By Janee Law
Students at Elwood-John H. Glenn High School were given the opportunity to pilot the new Augmented Reality program from Google Expeditions, where lessons were brought into the 3-D world.
Krista Albrecht, instructional technology specialist at Elwood, said that the augmented reality program was a blend of the virtual world and the real world, where people see “objects through a device as they interact or are sometimes just part of your actual reality.”
She added, “In this program, there are several virtual models placed around the room for students to walk around, get close to, and examine for further study while using an app on a smartphone being held by a selfie stick.”
The high school was selected to pilot this program in October, after an application was submitted to Google to take on the project.
“We are always eager to move forward in all areas of education, and technology integration is no different,” Albrecht said. “We were so excited to see what Google had to offer.”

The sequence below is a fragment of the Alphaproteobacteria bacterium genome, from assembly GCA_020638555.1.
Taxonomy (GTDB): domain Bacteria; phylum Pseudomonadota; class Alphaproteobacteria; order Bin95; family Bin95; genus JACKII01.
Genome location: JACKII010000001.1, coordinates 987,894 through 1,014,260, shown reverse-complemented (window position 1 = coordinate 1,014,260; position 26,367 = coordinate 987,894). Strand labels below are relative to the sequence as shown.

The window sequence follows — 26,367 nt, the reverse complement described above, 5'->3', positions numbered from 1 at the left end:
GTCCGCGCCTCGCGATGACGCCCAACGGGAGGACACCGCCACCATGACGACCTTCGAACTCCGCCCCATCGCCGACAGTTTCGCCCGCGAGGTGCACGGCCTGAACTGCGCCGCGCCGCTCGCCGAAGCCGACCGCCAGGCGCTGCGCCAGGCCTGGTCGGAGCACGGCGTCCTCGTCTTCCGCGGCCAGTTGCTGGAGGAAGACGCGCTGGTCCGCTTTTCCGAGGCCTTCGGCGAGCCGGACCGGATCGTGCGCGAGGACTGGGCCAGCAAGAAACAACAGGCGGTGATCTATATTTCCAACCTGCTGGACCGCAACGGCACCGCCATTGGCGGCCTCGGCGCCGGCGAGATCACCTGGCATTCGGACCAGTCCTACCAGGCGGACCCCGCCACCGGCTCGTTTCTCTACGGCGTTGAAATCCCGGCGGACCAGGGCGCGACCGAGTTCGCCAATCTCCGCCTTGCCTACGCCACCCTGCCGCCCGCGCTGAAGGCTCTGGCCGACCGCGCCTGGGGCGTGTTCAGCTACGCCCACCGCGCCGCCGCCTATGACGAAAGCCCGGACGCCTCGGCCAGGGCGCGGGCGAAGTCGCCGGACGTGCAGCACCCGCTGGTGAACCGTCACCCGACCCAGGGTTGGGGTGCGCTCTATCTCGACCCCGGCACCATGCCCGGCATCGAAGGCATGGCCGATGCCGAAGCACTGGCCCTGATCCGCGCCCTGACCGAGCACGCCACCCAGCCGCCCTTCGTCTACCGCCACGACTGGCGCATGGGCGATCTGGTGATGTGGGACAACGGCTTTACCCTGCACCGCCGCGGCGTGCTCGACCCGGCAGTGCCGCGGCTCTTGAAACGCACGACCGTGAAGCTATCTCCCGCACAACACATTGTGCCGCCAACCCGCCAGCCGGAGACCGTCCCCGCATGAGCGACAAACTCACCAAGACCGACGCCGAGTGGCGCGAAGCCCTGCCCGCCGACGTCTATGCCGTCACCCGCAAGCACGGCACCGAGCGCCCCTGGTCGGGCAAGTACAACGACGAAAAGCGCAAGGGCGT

Albrecht said the pilot program was a one-day experience, which took place on Oct. 31. Classes that experienced the program included the anatomy, living environment and earth science classes. These classes are a blend of ninth- and 10th-grade students.
Teachers led students through the augmented reality expeditions and pointed out specific parts of the model, while inciting discussions relating to the topic. For instance, earth science students witnessed a twisting tornado and were able to discuss wind direction, speed and the diameter of the cone.
Albrecht said the students enjoyed the augmented reality program.
“They thought it was amazing that it appeared in 3-D and that they could walk all around the objects,” she added. “Of course, they also thought it was funny when they could see their classmates peeking through an object.”
A representative from Google set up the equipment in the classrooms and received feedback from students on how the program could be improved.
“Our students were happy and eager to offer suggestions about how to make the technology better and, of course, we love hearing our students’ ideas for improving things,” Albrecht said. “I hope that this program grows and morphs into something fantastic for our young learners. I also hope that Google develops a way for us to make our own [augmented reality] tours so that we can customize the experience for our specific curricular needs.”